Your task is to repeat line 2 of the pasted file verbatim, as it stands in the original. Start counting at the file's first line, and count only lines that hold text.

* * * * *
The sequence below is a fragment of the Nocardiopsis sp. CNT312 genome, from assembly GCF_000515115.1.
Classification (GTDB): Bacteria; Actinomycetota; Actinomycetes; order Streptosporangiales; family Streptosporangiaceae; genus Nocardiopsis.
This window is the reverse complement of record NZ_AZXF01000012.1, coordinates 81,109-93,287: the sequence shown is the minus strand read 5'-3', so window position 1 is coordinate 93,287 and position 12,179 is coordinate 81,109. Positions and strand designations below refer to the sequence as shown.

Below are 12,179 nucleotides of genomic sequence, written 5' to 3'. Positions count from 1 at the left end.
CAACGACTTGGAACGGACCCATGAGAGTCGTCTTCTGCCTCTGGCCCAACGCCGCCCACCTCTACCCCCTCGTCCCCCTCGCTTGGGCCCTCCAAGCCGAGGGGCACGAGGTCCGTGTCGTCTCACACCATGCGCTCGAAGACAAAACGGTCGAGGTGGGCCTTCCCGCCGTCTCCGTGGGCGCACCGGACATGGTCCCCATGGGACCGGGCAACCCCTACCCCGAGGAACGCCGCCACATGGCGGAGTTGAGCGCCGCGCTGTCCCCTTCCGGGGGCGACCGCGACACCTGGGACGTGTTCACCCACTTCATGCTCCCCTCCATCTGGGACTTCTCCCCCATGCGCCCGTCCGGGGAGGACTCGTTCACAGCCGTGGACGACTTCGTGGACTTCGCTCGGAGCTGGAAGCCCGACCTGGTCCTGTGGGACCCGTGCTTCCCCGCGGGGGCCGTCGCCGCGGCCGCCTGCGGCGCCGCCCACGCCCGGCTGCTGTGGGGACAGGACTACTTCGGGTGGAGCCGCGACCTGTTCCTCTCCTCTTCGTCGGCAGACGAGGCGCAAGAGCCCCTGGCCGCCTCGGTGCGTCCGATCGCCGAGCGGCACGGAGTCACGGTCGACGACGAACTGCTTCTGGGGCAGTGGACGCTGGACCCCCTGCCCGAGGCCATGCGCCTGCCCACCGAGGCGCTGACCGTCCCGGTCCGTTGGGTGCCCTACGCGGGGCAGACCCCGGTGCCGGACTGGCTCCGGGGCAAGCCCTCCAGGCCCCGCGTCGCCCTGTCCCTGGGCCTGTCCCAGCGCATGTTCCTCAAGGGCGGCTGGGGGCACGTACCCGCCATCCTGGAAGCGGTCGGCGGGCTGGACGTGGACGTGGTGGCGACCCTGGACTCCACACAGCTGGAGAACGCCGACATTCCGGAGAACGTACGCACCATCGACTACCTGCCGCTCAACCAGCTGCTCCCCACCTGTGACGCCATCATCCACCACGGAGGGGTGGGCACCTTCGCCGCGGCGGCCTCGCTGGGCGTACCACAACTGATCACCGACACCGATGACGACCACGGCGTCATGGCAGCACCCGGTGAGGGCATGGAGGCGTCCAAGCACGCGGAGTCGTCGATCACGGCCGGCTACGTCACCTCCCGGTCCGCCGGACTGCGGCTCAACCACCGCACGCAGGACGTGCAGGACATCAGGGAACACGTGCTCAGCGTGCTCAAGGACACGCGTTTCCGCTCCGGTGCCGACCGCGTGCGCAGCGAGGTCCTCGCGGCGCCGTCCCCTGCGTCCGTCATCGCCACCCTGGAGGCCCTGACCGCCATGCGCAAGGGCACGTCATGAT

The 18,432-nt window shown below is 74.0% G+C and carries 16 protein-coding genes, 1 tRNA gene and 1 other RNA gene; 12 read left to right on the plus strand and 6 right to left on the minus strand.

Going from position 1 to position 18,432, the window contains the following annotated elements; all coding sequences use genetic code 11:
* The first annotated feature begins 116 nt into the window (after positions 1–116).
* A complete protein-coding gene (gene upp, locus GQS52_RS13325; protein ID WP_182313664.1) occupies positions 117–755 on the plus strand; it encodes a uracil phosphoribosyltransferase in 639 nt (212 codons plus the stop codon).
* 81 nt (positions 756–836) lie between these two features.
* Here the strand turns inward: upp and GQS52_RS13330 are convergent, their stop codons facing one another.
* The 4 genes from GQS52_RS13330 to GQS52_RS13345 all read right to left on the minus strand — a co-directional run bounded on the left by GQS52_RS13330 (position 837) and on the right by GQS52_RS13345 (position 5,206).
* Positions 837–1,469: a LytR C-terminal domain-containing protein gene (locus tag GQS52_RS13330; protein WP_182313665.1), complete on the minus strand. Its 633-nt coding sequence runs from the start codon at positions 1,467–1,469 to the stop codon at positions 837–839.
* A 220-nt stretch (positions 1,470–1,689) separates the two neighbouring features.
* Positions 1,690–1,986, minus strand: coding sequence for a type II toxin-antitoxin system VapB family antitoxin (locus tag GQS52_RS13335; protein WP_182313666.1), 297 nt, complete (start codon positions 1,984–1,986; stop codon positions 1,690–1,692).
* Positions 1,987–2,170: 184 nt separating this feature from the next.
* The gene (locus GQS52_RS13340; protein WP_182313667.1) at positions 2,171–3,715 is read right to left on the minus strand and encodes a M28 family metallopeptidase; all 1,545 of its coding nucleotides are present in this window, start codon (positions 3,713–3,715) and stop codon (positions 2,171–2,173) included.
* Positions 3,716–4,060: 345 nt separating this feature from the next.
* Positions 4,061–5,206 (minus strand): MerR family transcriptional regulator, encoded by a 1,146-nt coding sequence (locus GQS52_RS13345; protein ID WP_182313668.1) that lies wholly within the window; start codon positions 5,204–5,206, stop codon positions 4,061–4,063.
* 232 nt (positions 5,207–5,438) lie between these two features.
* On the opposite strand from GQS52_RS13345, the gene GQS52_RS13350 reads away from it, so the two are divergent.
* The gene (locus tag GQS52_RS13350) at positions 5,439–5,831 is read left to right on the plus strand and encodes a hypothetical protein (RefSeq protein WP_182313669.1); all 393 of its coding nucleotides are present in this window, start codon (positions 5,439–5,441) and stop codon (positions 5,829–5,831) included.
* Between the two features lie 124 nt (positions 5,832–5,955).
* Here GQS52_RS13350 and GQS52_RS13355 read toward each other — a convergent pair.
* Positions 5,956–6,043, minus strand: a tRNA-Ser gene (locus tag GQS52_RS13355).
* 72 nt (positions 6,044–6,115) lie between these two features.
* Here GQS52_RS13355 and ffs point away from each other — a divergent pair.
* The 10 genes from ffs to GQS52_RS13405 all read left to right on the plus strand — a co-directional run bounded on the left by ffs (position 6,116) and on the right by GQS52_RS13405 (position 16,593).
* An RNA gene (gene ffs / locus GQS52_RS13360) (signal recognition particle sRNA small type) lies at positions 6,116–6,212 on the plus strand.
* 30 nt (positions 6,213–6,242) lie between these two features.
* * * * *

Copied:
Classification (GTDB): Bacteria; Actinomycetota; Actinomycetes; order Streptosporangiales; family Streptosporangiaceae; genus Nocardiopsis.